With a U.S. ban of TikTok looming, it might look like game-over for the hit video sharing app, which has taken the world by storm in recent years, reshaping every aspect of culture in the process.
Uncertainty abounds right now, but TikTok’s fate is far from sealed. We’ve answered some common questions about a situation that’s complex, confusing and changing as we speak.
What happened in Congress?
TikTok CEO Shou Zi Chew testified before Congress last week, enduring five hours of intense questioning from lawmakers over concerns that China might leverage the app to compromise U.S. national security. TikTok is owned by Chinese tech giant ByteDance, setting it apart from other major social media companies based in the U.S.
“Let me state this unequivocally: ByteDance is not an agent of China or any other country,” Chew said in his opening statements, a refrain TikTok’s CEO repeated throughout the hearing as he sought to reassure lawmakers.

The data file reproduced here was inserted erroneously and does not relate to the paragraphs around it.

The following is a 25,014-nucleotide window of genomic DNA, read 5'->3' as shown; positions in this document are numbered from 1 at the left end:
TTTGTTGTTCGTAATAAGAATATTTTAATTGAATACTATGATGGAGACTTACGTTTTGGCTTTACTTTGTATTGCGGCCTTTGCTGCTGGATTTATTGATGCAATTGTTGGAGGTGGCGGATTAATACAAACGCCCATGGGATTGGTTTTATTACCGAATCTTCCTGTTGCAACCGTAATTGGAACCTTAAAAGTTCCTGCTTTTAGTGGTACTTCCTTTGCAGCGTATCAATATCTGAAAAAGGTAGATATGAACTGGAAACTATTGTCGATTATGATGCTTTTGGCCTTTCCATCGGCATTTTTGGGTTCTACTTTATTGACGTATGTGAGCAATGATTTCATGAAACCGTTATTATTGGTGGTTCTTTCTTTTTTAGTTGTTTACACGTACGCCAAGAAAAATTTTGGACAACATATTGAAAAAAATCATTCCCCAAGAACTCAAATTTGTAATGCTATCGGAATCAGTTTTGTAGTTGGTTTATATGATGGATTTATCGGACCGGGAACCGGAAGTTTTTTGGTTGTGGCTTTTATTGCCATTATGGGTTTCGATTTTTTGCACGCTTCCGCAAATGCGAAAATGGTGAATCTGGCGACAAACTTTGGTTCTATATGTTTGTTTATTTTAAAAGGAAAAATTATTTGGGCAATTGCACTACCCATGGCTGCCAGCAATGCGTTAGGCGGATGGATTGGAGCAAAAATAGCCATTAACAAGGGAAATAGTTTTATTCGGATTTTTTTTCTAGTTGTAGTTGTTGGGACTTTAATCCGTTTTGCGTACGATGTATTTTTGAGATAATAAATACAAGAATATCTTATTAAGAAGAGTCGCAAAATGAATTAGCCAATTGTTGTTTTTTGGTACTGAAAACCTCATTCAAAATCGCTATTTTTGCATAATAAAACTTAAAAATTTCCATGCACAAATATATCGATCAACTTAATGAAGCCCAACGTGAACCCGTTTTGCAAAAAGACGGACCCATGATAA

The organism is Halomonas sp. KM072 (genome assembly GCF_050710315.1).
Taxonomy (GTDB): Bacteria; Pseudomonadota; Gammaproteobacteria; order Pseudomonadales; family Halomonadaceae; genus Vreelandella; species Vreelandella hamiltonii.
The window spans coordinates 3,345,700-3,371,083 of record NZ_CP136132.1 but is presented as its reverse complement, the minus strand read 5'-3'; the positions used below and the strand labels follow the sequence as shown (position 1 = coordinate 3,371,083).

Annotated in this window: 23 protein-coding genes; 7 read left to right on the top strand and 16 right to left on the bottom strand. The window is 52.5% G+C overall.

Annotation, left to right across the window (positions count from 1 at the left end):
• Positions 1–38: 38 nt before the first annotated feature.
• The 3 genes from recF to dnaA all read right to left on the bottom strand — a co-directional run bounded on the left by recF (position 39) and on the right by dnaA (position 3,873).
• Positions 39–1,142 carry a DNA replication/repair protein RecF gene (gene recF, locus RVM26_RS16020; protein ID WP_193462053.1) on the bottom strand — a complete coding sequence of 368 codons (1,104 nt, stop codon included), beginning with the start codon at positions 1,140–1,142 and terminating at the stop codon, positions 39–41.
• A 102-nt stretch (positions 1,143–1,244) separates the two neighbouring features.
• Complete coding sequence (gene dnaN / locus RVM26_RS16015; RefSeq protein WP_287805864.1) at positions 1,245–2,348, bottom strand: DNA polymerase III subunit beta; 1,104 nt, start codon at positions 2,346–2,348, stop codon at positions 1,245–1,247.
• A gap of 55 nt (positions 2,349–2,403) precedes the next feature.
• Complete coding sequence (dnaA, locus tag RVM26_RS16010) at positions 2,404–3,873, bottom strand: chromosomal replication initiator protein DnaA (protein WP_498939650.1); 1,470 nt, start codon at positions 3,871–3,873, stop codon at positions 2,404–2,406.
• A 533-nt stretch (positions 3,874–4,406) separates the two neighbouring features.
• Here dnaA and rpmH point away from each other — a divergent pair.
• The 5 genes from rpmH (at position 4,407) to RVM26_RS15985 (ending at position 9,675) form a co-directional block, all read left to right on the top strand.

National security concerns were just one of the worries that representatives expressed about TikTok. Members of the House Energy and Commerce Committee committee also raised red flags over issues ranging from the app’s eating disorder content and viral challenges to its flimsy tools designed to prevent social media addiction among teens. Those concerns, which focus mainly on vulnerable underage users, are serious, but also issues that TikTok shares with U.S.-based social media companies like Instagram and YouTube.
In many ways, the TikTok hearing went much like other major tech CEO hearings have gone in recent years. Lawmakers generally spent their time grandstanding and posturing for sound bytes, dredging up little in the way of new information on TikTok, ByteDance and their operations in the process. Ultimately, the hearing isn’t likely to move the needle on TikTok’s domestic fate, but it does serve as a useful barometer for the headwinds the company faces in its biggest market.
Why ban TikTok?
The effort to ban TikTok in the U.S. began during the Trump administration, but the Biden White House recently picked up the baton.
What’s going on with the TikTok ban? by Taylor Hatmaker originally published on TechCrunch